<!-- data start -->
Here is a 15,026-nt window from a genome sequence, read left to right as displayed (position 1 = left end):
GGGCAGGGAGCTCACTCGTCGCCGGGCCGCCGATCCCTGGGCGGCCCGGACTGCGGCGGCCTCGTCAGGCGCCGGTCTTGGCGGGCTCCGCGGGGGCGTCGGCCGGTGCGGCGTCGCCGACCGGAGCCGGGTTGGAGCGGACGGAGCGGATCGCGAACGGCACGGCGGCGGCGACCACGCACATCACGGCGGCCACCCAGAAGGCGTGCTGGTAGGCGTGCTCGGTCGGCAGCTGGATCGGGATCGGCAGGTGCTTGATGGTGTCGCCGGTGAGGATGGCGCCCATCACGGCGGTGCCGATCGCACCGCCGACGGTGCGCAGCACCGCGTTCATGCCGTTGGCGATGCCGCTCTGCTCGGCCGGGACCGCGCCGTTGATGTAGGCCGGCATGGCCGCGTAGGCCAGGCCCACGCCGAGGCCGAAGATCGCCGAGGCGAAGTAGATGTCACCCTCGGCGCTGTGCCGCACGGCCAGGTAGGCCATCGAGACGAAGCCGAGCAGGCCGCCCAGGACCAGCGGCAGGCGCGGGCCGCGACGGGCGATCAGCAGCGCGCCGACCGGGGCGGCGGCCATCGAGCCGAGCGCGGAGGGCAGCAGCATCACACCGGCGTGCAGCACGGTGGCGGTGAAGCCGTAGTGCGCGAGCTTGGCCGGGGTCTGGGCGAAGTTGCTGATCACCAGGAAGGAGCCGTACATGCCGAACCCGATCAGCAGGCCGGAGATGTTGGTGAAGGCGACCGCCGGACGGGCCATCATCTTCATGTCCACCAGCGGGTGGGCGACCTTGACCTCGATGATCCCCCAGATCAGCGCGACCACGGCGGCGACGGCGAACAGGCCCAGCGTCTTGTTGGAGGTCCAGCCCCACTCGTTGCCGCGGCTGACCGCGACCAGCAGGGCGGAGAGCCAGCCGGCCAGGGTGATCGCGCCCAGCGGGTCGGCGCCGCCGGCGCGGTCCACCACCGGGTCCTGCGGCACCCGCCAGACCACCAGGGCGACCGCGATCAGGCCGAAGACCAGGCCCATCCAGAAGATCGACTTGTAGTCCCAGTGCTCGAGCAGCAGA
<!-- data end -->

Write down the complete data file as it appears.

Here is a 15,026-nt window from a genome sequence, read left to right as displayed (position 1 = left end):
GGGCAGGGAGCTCACTCGTCGCCGGGCCGCCGATCCCTGGGCGGCCCGGACTGCGGCGGCCTCGTCAGGCGCCGGTCTTGGCGGGCTCCGCGGGGGCGTCGGCCGGTGCGGCGTCGCCGACCGGAGCCGGGTTGGAGCGGACGGAGCGGATCGCGAACGGCACGGCGGCGGCGACCACGCACATCACGGCGGCCACCCAGAAGGCGTGCTGGTAGGCGTGCTCGGTCGGCAGCTGGATCGGGATCGGCAGGTGCTTGATGGTGTCGCCGGTGAGGATGGCGCCCATCACGGCGGTGCCGATCGCACCGCCGACGGTGCGCAGCACCGCGTTCATGCCGTTGGCGATGCCGCTCTGCTCGGCCGGGACCGCGCCGTTGATGTAGGCCGGCATGGCCGCGTAGGCCAGGCCCACGCCGAGGCCGAAGATCGCCGAGGCGAAGTAGATGTCACCCTCGGCGCTGTGCCGCACGGCCAGGTAGGCCATCGAGACGAAGCCGAGCAGGCCGCCCAGGACCAGCGGCAGGCGCGGGCCGCGACGGGCGATCAGCAGCGCGCCGACCGGGGCGGCGGCCATCGAGCCGAGCGCGGAGGGCAGCAGCATCACACCGGCGTGCAGCACGGTGGCGGTGAAGCCGTAGTGCGCGAGCTTGGCCGGGGTCTGGGCGAAGTTGCTGATCACCAGGAAGGAGCCGTACATGCCGAACCCGATCAGCAGGCCGGAGATGTTGGTGAAGGCGACCGCCGGACGGGCCATCATCTTCATGTCCACCAGCGGGTGGGCGACCTTGACCTCGATGATCCCCCAGATCAGCGCGACCACGGCGGCGACGGCGAACAGGCCCAGCGTCTTGTTGGAGGTCCAGCCCCACTCGTTGCCGCGGCTGACCGCGACCAGCAGGGCGGAGAGCCAGCCGGCCAGGGTGATCGCGCCCAGCGGGTCGGCGCCGCCGGCGCGGTCCACCACCGGGTCCTGCGGCACCCGCCAGACCACCAGGGCGACCGCGATCAGGCCGAAGACCAGGCCCATCCAGAAGATCGACTTGTAGTCCCAGTGCTCGAGCAGCAGA